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What is an IVF lab?


In vitro fertilization (IVF) is a process which occurs over a number of weeks. After an IVF patient has done all the hard work of self-administering fertility medications and undergoing the egg retrieval procedure, the focus of the cycle moves to the fertility lab. This is where the “IVF” part of your treatment actually happens. The IVF lab is where fertilization occurs, where the embryos are cultured before transfer, and where delicate, highly sophisticated procedures such as intracytoplasmic sperm injection (ICSI), assisted hatching, and genetic testing are performed. A full service IVF lab will also have the ability to safely freeze and store eggs, sperm, and embryo.

Because the lab plays such an enormous role in fertility treatment, it should be given just as much attention as any other aspect of a potential clinic. The lab is an often invisible factor which deeply affects IVF treatment, and it can make or break the success of a cycle.


What makes an IVF lab exceptional?


There are several significant elements which separate an average vs. an excellent IVF lab. All of these points are meaningful in the context of optimal embryo growth and development, so you should feel free to dig deep with your questions when you are considering your options.

  • Highly experienced and qualified laboratory director and staff.

The embryologists and technicians who handle your eggs, sperm, and embryos should be as highly experienced as the clinical professionals overseeing your treatment. This is sensitive and technically demanding work which requires the highest level of expertise from everyone involved. Ask about training and certification. Who runs the lab, and what are their qualifications? Do they hold board certification in embryology? Is there an ongoing education and certification process for lab techs?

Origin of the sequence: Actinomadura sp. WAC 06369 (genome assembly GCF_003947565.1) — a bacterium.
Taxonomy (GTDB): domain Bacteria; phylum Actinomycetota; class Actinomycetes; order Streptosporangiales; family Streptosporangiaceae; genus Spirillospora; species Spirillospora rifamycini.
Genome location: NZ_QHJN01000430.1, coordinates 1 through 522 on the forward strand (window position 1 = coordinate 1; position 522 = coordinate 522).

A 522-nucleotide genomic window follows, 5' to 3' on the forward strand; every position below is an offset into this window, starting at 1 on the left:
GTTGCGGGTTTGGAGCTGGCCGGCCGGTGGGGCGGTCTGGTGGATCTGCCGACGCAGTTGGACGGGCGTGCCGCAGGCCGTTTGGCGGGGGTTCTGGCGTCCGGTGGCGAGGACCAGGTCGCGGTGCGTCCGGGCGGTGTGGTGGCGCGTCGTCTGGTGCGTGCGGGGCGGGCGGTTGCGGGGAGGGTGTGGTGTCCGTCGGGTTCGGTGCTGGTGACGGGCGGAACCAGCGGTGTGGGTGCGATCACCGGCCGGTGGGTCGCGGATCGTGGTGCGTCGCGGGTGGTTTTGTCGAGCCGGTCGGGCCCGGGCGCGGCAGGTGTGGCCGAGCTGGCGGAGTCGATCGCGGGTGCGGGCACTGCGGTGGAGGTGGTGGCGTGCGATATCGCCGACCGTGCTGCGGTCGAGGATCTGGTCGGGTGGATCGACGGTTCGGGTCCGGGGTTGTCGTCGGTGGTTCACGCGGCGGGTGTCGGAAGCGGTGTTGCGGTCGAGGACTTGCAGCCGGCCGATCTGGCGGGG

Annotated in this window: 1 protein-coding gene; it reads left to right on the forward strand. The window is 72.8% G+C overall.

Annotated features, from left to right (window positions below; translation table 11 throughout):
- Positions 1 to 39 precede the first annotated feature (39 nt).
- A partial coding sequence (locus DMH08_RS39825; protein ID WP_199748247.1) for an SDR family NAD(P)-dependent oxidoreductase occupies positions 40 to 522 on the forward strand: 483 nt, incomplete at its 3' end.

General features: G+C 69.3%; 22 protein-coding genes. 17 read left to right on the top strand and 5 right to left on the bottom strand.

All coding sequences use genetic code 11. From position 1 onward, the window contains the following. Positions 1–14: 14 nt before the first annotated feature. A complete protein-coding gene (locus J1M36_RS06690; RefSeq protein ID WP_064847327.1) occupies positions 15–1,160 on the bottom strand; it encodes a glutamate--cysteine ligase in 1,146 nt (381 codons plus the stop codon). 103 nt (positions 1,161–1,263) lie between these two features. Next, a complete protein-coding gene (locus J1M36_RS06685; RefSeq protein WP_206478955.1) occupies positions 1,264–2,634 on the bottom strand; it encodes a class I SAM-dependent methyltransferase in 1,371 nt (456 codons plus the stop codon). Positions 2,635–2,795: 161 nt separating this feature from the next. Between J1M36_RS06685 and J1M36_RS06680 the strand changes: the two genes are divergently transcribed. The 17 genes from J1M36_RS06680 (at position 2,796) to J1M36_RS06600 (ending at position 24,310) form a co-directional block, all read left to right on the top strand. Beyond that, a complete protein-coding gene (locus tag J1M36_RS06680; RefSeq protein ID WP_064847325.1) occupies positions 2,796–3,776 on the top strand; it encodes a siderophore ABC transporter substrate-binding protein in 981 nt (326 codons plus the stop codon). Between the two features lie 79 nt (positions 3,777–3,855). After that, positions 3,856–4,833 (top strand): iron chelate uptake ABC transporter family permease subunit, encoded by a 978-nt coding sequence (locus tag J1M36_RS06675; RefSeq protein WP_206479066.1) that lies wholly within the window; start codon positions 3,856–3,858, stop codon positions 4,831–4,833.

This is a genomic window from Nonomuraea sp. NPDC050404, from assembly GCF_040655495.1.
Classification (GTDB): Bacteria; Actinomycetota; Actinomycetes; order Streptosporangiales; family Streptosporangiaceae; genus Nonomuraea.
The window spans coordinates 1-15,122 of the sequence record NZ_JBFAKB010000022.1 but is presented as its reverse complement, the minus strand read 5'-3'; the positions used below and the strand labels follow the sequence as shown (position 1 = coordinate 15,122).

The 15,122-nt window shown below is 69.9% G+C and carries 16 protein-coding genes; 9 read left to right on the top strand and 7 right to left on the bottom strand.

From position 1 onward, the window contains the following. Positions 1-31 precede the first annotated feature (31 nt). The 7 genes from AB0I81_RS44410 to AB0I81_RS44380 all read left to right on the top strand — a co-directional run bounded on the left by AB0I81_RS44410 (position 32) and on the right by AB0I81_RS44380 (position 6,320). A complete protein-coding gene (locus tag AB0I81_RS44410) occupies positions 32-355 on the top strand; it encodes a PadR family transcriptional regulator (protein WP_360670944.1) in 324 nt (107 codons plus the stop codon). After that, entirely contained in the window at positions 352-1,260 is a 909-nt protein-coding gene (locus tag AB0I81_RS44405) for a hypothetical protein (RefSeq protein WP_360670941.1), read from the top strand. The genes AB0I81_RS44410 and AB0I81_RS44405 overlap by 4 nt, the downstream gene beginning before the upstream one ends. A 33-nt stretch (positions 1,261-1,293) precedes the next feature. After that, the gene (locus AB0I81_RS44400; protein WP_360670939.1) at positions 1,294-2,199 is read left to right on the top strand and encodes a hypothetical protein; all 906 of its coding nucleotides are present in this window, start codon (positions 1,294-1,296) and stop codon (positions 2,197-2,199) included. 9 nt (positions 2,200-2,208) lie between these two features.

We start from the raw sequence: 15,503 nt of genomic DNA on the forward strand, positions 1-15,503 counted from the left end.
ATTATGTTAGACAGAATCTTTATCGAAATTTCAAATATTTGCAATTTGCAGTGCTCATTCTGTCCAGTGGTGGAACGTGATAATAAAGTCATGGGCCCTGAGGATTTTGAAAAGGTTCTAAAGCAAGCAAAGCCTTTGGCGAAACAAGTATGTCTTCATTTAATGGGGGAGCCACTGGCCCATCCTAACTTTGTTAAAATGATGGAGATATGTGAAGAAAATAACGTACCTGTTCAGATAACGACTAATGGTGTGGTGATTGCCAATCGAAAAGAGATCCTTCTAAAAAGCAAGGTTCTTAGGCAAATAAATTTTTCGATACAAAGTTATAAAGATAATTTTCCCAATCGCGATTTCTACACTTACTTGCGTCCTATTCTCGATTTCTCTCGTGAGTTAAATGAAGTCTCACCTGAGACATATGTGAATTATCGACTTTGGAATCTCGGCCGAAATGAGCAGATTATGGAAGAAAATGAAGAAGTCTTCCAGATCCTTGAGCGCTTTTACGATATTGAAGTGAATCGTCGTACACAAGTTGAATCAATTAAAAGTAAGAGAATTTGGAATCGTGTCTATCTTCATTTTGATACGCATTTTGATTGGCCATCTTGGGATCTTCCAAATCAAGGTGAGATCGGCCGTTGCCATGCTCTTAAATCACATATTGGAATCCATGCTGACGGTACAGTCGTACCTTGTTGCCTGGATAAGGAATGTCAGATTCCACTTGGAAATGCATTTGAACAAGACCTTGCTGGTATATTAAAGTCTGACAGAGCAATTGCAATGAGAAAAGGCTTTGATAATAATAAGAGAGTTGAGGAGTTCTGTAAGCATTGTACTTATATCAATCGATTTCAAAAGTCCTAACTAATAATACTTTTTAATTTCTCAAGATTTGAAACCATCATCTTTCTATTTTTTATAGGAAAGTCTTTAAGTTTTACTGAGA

• Up-to-date lab processes and protocols.

The way embryos are handled, incubated, and stored has a tremendous impact on how they will develop. Your embryology lab should have strict protocols to govern everything that takes place within its walls. How is embryo development monitored? Is the lab clear on best practices? Do they continually review the research and update the way the lab operates based on the newest advances in embryology? What are their standards for quality assurance in all lab tasks? Ask about their chain of custody protocol for handling eggs, sperm, and embryos. How do they ensure that the integrity of each patient’s specimens is preserved?

  • High-quality equipment and supplies.

Any workplace is only as good as its tools, and this is particularly true in the highly specialized environment of an IVF lab. Embryology requires some extremely sophisticated pieces of biomedical equipment. A well-equipped lab will have several types of powerful microscopes, state-of-the-art embryo incubators, and IVF microtools. In order to grow and develop properly, an embryo requires a complex set of environmental controls at every stage. What kind of incubators, culture media and handling apparatus are used in the lab? How have they been tested to measure their impact on developing embryos? Does the lab offer advanced options such as time-lapse photography incubators? Does it have the capability to incubate embryos up to the blastocyst stage?

  • High-quality air filtration system.

The air quality in an embryology lab has an enormous effect on the health and viability of embryos. Contaminants can be deadly, and common impurities in the air such as volatile organic compounds (VOCs), microbes or even perfumes can seriously harm an embryo’s development. Does the lab hold certification as a clean room? If so, up to what level? Ask about the lab’s heating, ventilating, and air conditioning (HVAC) units. What filters are used? Look for charcoal and high-efficiency particulate (HEPA) filters. How often does the air cycle? The units in an IVF lab should generate enough air pressure that the air in the room is entirely replaced a minimum of 20 times an hour.

  • Careful light and temperature control.

Embryos are exquisitely sensitive to changes in ambient light and temperature as they develop. Both of these factors are profoundly important. What measures does the laboratory take to control the embryo’s environment at every point of handling and incubation?